Have you ever wanted to have a big old snowball fight with your students? Now you can! (Albeit a warm, non-messy, indoor version). Today’s activity is really just a bit of fun, ideal for the last lesson before the Christmas holidays. Be warned, if you’re doing this with kids they will get very hyper, so put boundaries in place before playing rather than during! It’s also best to use this activity at the end of a class, or before some kind of calming sit-down activity 😉
December 6th – Snowball Fight!
For: Older children/teens/young-at-heart adults!
Level: pre-int + (with my questions, potentially any level if you write your own)
Time: 10 mins
First of all, you’ll need a snowball. Don’t worry if you’re teaching in a country where it rarely snows (or where December isn’t even winter!) – these kind of snowballs can be made anywhere.
These are the ‘trivia questions’ I used with my Grade 5 class last year (pre-intermediate 10-11 year olds) – christmas-trivia-questions-snowball-fight. Feel free to use these, or write your own (if you’re teaching very low-level students you might want them to simply identify an object in a picture instead of asking actual questions. You’ll notice that they’re very spread out, roughly one question per half page of A4. This is deliberate! (This activity is terrible for the environment, so use scrap paper for your questions, or at least make sure you recycle the paper afterwards. It is however great fun!)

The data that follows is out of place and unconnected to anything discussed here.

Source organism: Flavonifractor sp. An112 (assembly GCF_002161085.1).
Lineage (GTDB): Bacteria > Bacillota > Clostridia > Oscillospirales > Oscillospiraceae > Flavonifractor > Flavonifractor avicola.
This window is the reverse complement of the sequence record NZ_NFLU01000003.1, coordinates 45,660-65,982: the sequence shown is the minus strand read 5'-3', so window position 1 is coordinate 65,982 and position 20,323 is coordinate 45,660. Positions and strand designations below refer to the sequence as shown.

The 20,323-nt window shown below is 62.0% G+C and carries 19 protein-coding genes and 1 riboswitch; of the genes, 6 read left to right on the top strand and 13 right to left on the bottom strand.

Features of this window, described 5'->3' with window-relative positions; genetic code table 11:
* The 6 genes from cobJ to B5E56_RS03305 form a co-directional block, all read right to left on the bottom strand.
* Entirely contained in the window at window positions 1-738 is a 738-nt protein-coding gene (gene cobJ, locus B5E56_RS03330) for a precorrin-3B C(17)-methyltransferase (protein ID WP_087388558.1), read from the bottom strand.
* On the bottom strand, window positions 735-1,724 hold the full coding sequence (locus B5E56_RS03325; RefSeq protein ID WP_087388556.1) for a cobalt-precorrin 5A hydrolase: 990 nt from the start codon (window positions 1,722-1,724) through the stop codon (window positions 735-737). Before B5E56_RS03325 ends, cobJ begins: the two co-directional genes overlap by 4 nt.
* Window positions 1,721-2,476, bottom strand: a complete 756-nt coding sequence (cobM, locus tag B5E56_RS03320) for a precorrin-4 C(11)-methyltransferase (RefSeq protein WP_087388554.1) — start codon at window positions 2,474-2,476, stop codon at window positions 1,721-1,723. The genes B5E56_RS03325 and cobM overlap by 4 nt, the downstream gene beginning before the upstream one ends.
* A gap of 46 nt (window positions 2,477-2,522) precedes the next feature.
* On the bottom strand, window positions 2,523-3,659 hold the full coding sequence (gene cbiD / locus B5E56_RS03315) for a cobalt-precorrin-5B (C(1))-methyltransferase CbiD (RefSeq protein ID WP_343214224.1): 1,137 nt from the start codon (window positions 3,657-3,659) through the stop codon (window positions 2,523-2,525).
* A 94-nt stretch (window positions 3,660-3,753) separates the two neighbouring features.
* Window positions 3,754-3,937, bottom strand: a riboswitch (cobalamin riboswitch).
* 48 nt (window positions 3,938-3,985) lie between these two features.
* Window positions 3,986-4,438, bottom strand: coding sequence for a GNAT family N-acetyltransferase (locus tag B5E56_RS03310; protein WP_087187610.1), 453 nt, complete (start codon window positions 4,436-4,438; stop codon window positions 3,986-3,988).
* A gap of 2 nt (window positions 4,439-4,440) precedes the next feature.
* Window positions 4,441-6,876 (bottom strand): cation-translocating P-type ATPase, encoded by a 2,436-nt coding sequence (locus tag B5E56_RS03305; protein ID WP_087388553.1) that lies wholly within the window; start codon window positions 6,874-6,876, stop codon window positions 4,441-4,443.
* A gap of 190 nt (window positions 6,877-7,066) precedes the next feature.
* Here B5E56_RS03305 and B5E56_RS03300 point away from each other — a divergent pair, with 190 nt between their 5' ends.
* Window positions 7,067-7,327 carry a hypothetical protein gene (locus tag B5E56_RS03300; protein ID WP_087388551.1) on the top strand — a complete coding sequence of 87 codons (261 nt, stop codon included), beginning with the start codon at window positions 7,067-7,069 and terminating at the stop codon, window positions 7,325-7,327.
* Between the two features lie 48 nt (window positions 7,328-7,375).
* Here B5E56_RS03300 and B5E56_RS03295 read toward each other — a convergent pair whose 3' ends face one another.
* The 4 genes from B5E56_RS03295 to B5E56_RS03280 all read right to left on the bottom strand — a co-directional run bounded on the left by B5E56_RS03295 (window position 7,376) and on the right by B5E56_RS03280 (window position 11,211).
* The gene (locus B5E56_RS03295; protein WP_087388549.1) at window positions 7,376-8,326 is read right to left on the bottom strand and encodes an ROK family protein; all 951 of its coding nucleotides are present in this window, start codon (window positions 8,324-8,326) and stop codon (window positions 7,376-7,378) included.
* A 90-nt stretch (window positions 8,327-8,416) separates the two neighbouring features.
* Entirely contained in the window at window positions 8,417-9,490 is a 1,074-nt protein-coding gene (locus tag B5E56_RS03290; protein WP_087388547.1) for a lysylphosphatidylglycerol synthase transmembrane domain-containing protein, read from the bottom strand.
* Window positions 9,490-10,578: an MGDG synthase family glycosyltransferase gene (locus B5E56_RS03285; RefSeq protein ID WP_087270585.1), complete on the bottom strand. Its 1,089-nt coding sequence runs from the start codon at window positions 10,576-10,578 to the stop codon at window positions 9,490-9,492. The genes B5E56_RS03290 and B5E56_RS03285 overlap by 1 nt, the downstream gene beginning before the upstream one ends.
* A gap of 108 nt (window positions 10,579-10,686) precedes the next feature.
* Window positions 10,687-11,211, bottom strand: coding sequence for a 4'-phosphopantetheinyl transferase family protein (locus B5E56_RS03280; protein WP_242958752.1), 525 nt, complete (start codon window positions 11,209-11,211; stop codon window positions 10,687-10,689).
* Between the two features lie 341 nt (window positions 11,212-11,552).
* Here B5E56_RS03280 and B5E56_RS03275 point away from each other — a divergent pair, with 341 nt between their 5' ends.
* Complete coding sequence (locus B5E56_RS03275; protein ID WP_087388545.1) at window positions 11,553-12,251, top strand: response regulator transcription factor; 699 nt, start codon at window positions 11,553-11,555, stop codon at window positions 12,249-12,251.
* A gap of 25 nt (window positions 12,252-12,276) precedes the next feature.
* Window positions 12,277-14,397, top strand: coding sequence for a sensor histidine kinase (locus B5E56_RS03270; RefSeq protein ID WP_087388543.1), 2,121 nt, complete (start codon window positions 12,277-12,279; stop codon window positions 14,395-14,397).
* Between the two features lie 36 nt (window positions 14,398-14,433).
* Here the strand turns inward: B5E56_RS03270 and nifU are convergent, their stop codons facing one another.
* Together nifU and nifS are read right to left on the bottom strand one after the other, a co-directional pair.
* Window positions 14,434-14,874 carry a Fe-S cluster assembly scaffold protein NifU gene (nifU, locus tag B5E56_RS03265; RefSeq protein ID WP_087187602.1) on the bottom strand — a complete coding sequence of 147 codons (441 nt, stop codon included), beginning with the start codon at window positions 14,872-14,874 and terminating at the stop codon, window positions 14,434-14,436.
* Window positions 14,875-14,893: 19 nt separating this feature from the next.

Cut the question papers in half, and choose one to be the centre layer of the snowball. Scrunch it up into the tightest, smallest ball you can. Then wrap the next paper around it, again as tightly as possible. You see where this is going. Wrap the layers until you’ve formed a multiple layer snowball.
The actual game itself is similar to ‘Pass the Parcel’. Play some Christmassy music, and get your students to throw the snowball between them.
When the music stops, whoever is holding the snowball (or the last person to touch it if it’s on the floor) takes off a layer and reads the question aloud. Whoever gets the right answer first gets a sweet (or other small prize).